quarter. That profit works out to $1,485.55 a second. That
barely beat the previous corporate record of $11.66 billion,
also set by Exxon in the fourth quarter of 2007.

Slide
The United States government offers the companies extremely favorable tax treatment,

including the ―oil depletion allowance‖
and ―intangible drilling costs‖ –

far more than the ordinary capital depreciation available to other companies.

In 1960, based on the initiative of the National Security Council, the international companies
obtained the lucrative ―foreign tax credit,‖ enabling deductions for taxes or royalties paid to
foreign governments.

In 1974, while the US corporate tax rate was 48%, the nineteen largest oil companies paid a tax
rate of only 7.6%.

The companies have also enjoyed unofficial immunity from anti-trust or anti-monopoly laws.

Though the US government knew for decades about the international oil cartel, federal authorities
took no enforcement action until 1952, when President Harry Truman ordered a criminal anti-
trust suit.

The companies mobilized all their legal and political muscle to quash the case. General Omar
Bradley, Chairman of the Joint Chiefs of Staff, reportedly approached the President and
successfully urged that the “national security” required a softening of the government’s legal
stance.

Shortly afterwards, the National Security Council decided on various limitations to the suit that
further weakened the government’s case.

US military/security policy has served the oil companies as comprehensively as have the
tax and legal rulings.

Virtually every US presidential security doctrine since World War II has aimed at protecting
company interests in the oil-rich Persian Gulf.

The Truman Doctrine,
the Eisenhower Doctrine,
and the Nixon, Carter, and Reagan Doctrines all asserted Washington’s special concerns in the
Gulf and arrogated to the United States special rights to ―protect‖ or ―defend‖ the area.

Photo (US bases and military installations).

Recently-released classified papers show that during the oil crisis and Arab oil embargo of
1973, US government seriously considered sending a military strike force to seize some of
the region’s richest fields –
in Saudi Arabia,
Kuwait and
Abu Dhabi.

In 1979, President Jimmy Carter set up the US Central Command, a permanent military force
designed to intervene in the Middle East on short notice.

Presidents have expanded and strengthened this force several times since.

Headquartered in Florida, but with a number of bases in the Middle East, the command maintains
pre-positioned supplies and heavy weapons at

Photo Diego Garcia
Diego Garcia in the Indian Ocean and it can call on strike
aircraft units,
global satellite intelligence,
cruise missiles,
rapidly deployable ground troops and carrier-based naval fleets.

In testimony to Congress in 1999, General Anthony C. Zinni, commanding officer of the Central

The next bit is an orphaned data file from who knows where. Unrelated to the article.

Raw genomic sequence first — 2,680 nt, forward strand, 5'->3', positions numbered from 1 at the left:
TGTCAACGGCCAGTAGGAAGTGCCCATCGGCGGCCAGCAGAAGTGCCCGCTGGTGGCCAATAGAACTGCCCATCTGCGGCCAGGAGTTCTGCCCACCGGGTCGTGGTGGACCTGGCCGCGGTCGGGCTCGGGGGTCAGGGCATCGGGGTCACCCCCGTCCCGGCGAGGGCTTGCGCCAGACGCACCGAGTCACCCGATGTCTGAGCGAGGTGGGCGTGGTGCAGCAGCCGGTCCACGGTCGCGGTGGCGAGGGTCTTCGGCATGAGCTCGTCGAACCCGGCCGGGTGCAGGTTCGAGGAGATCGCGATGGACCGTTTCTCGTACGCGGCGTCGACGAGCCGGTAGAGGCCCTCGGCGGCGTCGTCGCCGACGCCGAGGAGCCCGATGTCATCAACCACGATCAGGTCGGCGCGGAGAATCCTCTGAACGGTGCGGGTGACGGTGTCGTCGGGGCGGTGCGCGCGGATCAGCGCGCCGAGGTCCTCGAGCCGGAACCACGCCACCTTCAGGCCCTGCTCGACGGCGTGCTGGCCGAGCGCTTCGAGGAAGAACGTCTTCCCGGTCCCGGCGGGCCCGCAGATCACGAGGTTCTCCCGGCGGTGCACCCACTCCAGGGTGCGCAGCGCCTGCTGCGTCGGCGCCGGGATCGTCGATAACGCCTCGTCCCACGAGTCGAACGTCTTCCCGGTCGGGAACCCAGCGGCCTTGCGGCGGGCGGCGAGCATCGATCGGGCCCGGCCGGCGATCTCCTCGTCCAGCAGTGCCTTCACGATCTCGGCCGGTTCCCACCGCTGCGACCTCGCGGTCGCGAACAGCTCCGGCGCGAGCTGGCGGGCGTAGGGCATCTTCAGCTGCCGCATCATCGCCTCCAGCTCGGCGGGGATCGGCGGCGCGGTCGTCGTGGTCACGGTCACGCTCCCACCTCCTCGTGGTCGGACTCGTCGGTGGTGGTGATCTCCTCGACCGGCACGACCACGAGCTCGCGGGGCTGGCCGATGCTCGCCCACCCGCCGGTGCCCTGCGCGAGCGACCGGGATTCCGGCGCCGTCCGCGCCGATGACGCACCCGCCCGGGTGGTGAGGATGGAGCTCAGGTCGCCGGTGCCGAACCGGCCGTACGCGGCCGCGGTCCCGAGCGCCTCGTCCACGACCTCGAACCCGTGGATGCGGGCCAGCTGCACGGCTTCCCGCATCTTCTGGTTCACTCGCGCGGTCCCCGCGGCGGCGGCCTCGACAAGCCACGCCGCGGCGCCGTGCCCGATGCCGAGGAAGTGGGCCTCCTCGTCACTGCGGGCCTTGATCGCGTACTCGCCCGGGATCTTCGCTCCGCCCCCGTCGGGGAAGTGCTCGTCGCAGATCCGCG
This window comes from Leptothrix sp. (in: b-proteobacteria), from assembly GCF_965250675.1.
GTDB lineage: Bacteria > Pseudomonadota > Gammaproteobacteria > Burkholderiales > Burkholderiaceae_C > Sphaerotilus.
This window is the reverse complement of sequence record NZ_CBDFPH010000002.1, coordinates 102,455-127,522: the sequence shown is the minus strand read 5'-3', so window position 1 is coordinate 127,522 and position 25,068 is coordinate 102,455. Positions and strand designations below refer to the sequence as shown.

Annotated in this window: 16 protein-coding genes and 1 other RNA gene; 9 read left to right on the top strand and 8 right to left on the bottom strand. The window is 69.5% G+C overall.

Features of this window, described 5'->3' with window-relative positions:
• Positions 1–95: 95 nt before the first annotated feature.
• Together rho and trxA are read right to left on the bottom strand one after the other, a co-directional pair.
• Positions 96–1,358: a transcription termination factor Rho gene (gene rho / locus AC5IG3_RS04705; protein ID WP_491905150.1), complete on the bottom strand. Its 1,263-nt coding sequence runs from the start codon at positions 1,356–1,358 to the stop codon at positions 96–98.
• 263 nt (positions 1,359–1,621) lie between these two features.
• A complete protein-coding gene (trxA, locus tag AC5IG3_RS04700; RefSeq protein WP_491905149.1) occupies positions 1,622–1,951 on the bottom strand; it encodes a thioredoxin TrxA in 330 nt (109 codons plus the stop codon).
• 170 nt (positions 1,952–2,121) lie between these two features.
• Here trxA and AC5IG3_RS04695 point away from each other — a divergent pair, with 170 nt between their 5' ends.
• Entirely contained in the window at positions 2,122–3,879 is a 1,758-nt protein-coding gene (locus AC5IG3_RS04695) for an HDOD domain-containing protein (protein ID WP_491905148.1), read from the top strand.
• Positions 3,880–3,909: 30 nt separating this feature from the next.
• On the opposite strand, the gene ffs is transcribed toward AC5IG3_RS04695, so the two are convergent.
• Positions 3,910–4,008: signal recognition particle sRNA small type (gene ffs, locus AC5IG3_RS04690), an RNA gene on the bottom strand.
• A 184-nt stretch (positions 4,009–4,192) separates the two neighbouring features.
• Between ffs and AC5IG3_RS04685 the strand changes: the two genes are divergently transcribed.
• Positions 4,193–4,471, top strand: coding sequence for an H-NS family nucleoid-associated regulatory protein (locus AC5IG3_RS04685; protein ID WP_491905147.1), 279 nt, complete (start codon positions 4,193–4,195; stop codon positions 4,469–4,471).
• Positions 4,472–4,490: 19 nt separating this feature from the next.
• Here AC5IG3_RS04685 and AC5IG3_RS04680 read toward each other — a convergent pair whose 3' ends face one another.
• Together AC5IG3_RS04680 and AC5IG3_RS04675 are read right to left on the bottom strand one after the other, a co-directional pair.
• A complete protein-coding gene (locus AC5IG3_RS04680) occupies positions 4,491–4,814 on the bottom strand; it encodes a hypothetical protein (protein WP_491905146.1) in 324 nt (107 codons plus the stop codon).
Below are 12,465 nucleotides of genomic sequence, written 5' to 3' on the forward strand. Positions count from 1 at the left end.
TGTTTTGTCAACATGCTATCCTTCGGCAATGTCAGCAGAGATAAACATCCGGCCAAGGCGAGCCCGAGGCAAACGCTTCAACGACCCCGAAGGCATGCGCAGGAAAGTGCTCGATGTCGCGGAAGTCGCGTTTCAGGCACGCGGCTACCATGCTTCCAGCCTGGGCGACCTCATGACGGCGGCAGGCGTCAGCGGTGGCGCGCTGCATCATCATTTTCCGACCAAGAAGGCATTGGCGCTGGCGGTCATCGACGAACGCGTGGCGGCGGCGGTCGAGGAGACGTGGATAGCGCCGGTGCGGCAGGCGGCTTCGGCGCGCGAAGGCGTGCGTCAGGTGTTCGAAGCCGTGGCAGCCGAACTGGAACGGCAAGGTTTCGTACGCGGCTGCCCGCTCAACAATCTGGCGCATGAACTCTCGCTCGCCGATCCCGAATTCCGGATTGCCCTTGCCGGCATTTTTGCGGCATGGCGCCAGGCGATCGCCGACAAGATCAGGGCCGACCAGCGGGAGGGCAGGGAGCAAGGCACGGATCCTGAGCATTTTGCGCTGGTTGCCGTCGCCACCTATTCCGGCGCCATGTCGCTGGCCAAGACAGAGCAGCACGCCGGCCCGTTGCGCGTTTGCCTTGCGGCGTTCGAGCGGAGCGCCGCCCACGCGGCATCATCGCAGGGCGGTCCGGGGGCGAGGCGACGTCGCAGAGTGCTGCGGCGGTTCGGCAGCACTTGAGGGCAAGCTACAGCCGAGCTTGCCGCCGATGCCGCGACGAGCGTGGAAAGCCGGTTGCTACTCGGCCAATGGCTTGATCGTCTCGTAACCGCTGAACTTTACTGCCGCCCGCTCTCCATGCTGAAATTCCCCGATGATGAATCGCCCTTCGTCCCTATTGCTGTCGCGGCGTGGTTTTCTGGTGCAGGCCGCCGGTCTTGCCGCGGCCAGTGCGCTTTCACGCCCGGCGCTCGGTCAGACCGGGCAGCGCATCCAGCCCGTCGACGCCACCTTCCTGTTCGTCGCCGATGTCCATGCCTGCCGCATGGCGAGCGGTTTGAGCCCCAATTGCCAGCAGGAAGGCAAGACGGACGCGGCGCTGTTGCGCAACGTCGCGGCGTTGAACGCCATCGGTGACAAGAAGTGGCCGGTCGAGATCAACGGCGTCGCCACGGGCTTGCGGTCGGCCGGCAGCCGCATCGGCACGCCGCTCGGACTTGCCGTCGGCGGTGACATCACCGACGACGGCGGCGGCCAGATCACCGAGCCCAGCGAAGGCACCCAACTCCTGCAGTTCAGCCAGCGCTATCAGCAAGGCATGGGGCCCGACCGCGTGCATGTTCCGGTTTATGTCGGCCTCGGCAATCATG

Command, affirmed the importance of the Persian Gulf region, with its huge oil reserves. It is a
―vital interest‖ of ―long standing,‖ he said, and the United States “must have free access to the
region’s resources.”

The Bush/Chaney strategy: globalization of the 1980 Jimmy Carter doctrine aimed at
protecting sources of oil.

US forces are already based in 15 countries of the Middle East and Central Asia.
The administration of President George W. Bush represents an especially close set of personal ties
between the oil companies and the government – at the very highest level.

The president and his father were both longtime industry insiders from Texas and chief executives
of their own oil companies.

Other oil figures at the top of the administration include Vice President Dick Cheney, former CEO
of Halliburton, the nation’s largest oil-services company,

and National Security Advisor Condolezza Rice, a former director of Chevron Texaco, after
whom the company named one of its supertankers.


The 1972 oil nationalizations in Iraq pushed the US and UK companies completely out of the
country.

Before that date, they held a three-quarter share of the Iraq Petroleum Company, including Iraq’s
entire national reserves.

After 1972, all that oil disappeared from their balance sheets.

After the Iran-Iraq war, Iraq and Iran turned to Japanese oil companies for new private
investments, including a Japanese role in Iraq’s super-giant Majnoun field.

In the 1980s and 90s, France, Russia and China began to make deals promising lucrative
production sharing agreements.

The sanctions regime, enforced under the United Nations and maintained at the insistence of the
US and UK from 1990 to 2003,

(was put in place in response to the Persain gulf crisis).

prevented these deals from coming to fruition, thus protecting the future stake of the US-UK
companies.

Though oil companies from a number of other countries negotiated with the Iraqi
government for production deals,

none dared to challenge the sanctions (and the Anglo-American companies) by beginning
production under such risky circumstances.

The big US-UK companies made no secret of their strong desire for Iraqi oil.

BP and Shell conducted secret negotiations with Saddam Hussein.

Exxon and Chevron took a harder line and waited for Washington to eliminate Saddam
covertly.
The first (1994) of the two (second in 1996) CIA-backed efforts to force regime change in Iraq (in
the 1980s) ended in disaster for all concerned (except Saddam)

In 1997, as the sanctions lost international support,
Russia’s Lukoil,
France’s Total,
China National and other companies struck deals with the government of Iraq for
production sharing in some of Iraq’s biggest and most lucrative fields.

Lukoil reached an agreement for West Qurna, Total got Majnoun, while China National signed on
for North Rumaila, near the Kuwaiti border.

According to the International Energy Agency's World Energy Outlook for 2001, Hussein had